This logic is not different from standard automobile tire logic – if you need to drive on top of soft snow you need enormous tires with hardly any tire pressure. If you need to drive on roads covered in snow you need the skinniest tires you can get away with.

Also, on the idea of click shifters as an “improvement”, certainly the market agrees with you. However, I dislike click shifters because it makes me feel more disconnected from the machinery, less attuned to what’s going on with the cogs. For me, feeling all the bits of the bike function as I ride along is a big part of the thrill of riding at all.

Milan October 24, 2008 at 8:55 am

My tires rapidly turn deadly on ice or gravel. Suddenly, you have no traction at all. I only rode across a little tongue of snow, about 3cm wide and 1cm deep, and very nearly ended up smashing my whole body into the pavement.

It’s the combination of smooth surface and high tire pressure that does it. If you are even the slightest bit off vertical (and therefore have the potential to slide along the horizontal surface), you start sliding uncontrollably almost instantly.

On click shifters, I find it very satisfying when they are properly calibrated and therefore shift perfectly smoothly.

bs November 5, 2008 at 11:40 pm

“click shifters” the proper term is “indexed shifter” I ride ultegra sti on my road and cross bikes and I have the deore equivilent on my mountain bike… you get what you pay for for the most part, maintenance is very important, a floor pump is a must for even casual riders (I ride a cervelo soloist, best value road bike) I for one hope they have single speed stuff available…

Milan December 5, 2008 at 6:05 pm

The MEC ‘Sweet Spots’ outdoor video contest has announced some winners for 2008:

First: Scrambling with Sasquatches
Second: Earn your turns Garibaldi Neve Traverse
Third: Night Sessions

Atoosa Nezakaty February 5, 2009 at 12:08 am

Hello Alena,

Im Atoosa, we meet at North Shore Multicultural center in the summer of 05. You bought some carpets from me. I unfortunately lost your number and email adress so i was unable to contact you. If you read this please send me an email or call me.

Phone number: 6049133486


thank you

Sincerely Atoosa

. October 27, 2009 at 5:04 pm

MEC rolls out bikes?
By Mike on MEC

From the comments on a post that is still getting new comments, which is worth highlighting 0n the main page:

“I just dropped by the MEC downtown Toronto and… I see the bikes! They have some really nice models, I like what I see. (I’m liking the hub gear ones and they even have fixie.) Based on the prices and the models I saw, they are competing with mid to high-end small bike shops, like the local bikes shops that sell nicer Trek, Devinci, or nicer Norcos.”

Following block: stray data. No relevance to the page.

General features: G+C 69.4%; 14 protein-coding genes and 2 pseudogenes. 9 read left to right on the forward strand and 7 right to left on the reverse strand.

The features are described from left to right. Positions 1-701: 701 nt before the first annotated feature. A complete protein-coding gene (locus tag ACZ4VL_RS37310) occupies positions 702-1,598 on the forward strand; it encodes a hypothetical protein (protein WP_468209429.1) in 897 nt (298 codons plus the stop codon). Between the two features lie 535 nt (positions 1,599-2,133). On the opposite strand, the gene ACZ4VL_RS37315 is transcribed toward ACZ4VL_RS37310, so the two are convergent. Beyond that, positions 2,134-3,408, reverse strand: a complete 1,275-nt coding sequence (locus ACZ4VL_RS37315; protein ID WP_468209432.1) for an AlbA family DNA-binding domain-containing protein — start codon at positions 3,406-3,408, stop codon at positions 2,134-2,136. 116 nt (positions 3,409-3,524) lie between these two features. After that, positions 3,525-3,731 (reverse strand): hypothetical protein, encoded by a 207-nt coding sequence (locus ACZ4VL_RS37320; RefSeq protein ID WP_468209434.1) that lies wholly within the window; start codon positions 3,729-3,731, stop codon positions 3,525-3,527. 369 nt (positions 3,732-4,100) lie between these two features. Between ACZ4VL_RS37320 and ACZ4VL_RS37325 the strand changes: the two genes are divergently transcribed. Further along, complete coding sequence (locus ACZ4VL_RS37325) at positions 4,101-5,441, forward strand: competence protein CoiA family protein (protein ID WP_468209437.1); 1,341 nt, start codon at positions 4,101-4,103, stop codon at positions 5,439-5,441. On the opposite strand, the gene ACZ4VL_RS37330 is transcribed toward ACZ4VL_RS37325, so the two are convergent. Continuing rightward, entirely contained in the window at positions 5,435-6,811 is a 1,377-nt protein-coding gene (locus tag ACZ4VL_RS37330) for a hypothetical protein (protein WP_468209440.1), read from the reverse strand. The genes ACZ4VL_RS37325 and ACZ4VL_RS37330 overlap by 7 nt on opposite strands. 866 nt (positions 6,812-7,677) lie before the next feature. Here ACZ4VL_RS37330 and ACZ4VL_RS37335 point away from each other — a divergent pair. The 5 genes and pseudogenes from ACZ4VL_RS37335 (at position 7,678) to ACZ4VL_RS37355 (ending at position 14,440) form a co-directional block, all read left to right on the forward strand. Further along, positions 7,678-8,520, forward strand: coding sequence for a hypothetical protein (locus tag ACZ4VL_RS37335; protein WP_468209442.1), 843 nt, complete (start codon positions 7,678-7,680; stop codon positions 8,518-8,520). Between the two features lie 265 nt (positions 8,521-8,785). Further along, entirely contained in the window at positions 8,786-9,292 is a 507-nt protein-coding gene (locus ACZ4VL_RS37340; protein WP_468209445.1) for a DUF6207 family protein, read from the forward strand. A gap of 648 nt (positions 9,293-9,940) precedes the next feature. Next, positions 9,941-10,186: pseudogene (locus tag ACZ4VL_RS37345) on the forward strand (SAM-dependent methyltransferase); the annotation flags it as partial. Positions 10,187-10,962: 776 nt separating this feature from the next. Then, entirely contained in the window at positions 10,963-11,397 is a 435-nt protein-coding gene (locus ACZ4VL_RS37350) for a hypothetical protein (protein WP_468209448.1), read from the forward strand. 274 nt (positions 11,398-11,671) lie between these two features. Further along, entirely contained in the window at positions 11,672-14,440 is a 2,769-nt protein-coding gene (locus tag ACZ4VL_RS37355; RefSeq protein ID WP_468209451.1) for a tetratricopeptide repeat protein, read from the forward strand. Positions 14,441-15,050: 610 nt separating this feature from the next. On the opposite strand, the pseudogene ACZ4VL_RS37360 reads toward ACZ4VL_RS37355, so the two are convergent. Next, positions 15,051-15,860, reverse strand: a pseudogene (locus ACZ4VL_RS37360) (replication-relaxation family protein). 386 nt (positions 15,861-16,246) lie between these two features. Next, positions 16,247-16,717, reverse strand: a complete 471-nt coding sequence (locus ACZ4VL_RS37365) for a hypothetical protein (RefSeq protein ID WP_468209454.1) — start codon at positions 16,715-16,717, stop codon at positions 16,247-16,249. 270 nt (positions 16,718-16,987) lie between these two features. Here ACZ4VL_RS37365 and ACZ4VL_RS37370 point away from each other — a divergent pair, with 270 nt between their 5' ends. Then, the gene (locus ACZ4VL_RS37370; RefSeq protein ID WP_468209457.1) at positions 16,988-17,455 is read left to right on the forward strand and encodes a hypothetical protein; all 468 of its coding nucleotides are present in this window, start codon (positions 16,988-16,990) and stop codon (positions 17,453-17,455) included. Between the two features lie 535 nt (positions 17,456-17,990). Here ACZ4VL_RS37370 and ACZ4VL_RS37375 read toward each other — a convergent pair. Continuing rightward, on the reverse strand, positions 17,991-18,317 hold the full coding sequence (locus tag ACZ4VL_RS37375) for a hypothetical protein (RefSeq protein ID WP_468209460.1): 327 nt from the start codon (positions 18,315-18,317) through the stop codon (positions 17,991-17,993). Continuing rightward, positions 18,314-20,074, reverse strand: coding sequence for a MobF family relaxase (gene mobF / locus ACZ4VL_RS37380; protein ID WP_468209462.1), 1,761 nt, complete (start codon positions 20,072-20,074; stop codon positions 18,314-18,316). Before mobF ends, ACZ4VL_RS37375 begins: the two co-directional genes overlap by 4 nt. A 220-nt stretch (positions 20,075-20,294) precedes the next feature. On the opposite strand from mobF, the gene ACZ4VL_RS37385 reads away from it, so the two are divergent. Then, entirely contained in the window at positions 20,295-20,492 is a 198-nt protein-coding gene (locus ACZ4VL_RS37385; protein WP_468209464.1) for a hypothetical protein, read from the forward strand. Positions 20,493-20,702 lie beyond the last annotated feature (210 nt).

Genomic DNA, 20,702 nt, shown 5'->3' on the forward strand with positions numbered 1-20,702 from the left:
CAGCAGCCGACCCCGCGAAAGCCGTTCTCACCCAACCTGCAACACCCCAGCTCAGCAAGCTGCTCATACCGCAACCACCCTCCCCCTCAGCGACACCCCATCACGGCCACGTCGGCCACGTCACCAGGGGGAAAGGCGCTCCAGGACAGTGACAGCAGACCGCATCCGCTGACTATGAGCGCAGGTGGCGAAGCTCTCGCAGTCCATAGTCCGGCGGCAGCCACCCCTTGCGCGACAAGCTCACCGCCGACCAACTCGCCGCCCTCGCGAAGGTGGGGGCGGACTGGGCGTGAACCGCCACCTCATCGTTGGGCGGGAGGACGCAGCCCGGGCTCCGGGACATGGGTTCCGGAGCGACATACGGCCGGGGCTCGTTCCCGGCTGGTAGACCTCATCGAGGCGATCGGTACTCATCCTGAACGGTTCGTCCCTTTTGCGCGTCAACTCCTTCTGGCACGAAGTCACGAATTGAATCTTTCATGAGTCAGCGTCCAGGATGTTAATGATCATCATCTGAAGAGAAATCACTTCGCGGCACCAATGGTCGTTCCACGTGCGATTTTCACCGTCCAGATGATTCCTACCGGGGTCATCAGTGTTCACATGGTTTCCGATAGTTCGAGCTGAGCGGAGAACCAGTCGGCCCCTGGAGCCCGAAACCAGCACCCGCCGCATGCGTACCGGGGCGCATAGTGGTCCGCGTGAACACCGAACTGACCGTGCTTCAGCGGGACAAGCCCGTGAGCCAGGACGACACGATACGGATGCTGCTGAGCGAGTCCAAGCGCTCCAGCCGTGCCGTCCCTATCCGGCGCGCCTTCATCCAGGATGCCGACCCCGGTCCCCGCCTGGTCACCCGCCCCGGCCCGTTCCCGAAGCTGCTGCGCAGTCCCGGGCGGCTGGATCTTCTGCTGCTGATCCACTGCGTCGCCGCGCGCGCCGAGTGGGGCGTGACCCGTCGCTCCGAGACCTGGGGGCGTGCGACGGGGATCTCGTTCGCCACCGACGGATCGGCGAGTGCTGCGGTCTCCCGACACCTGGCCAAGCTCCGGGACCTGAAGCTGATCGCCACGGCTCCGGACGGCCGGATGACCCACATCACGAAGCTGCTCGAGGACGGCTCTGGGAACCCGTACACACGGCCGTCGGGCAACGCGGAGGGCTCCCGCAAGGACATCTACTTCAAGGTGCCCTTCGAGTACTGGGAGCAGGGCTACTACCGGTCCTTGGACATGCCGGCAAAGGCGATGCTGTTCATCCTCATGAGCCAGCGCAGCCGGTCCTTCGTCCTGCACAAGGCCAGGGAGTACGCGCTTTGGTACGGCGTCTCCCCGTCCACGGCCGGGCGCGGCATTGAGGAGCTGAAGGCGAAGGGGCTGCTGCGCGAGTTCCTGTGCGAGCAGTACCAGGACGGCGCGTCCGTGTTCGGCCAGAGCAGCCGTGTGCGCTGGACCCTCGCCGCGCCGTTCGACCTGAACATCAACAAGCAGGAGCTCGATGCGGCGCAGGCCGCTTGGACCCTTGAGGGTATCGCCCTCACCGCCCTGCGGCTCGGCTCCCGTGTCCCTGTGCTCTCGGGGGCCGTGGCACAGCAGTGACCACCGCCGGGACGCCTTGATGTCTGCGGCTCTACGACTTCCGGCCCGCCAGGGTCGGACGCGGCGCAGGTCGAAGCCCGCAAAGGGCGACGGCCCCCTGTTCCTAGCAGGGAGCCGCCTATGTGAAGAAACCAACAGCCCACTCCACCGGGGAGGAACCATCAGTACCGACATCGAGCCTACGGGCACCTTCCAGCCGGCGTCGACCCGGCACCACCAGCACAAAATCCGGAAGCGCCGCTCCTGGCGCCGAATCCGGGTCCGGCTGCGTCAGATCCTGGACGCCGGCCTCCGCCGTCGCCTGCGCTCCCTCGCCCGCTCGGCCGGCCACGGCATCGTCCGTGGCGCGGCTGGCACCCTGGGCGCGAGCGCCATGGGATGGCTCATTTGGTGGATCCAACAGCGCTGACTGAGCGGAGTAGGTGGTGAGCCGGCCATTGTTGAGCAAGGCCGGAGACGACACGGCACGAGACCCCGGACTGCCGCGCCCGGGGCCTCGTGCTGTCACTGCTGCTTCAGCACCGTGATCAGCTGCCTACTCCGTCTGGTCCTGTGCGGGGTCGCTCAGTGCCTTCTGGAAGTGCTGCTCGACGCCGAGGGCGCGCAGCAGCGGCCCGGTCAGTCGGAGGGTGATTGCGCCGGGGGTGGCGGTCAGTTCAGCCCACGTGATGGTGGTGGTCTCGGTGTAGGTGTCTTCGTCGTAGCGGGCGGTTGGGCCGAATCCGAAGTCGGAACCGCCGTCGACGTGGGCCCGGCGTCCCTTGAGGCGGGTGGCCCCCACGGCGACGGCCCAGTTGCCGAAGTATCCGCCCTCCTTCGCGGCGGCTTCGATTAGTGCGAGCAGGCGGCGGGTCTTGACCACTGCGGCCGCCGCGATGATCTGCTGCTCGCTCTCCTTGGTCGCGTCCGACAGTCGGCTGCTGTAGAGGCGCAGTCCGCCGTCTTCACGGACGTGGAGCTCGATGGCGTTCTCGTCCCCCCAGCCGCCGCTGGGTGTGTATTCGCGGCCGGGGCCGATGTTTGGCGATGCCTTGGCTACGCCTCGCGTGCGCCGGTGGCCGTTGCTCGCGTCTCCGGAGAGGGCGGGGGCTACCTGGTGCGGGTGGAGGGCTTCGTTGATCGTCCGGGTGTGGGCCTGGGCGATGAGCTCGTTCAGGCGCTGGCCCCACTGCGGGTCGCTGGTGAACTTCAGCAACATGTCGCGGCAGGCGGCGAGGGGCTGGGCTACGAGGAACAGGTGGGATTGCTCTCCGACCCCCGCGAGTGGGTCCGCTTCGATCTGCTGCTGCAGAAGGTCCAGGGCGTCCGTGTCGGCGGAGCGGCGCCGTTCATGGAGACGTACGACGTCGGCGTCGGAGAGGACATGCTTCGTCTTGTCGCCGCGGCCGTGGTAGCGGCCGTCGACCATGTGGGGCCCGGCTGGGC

Milan November 2, 2009 at 12:44 pm

I asked about this at the Ottawa MEC a few days ago. Apparently, only the larger stores will be carrying bikes, at least to begin with.

. November 4, 2009 at 9:47 am

Mountain Equipment Co-op raises ire of bicycle industry

Marina Strauss

Globe and Mail Update Published on Tuesday, Nov. 03, 2009 10:00PM EST Last updated on Wednesday, Nov. 04, 2009 8:05AM EST

Mountain Equipment Co-op, which has built its retailing reputation on a feel-good image of environmental and social responsibility, has ignited anger in an unlikely place – the bicycle industry.

Its foray this month into bike selling has been criticized by rival specialty retailers for everything from unfair competition because of its tax-exempt status, to a Wal-Mart-style money grab, to unethical sourcing.

Bike enthusiasts’ ire toward MEC intensified when an executive at the non-profit chain slammed the bike industry in a blog on the company’s website, calling it “grey, dusty and dirty.” The blog entry was later removed.

Some bike-parts suppliers have even refused to ship to MEC, while one Quebec distributor last month dropped a major Canadian parts manufacturer from its roster because the supplier is selling to MEC.

. November 4, 2009 at 9:47 am

“Mr. Labistour said MEC has tried to be as transparent as possible about its cycling moves. It is facing increasing competition in its core outdoor sporting goods business, and has to find ways to keep co-op membership strong by encouraging outdoor activities.

The bikes, which are priced at $650 to $1,400, are made in Taiwan under MEC’s own private label. But MEC has said it will strive to improve conditions in factories that produce its bicycles. It is targeting $4-million of bike sales in its first year.”

Chris March 26, 2010 at 10:07 am

Are they at least made in Canada?

Chris March 26, 2010 at 10:10 am

… nope, just had a look.

They’re either made in Taiwan or China. And they still have a friggin price tag like it was made in Canada. What a rip off. Forget it!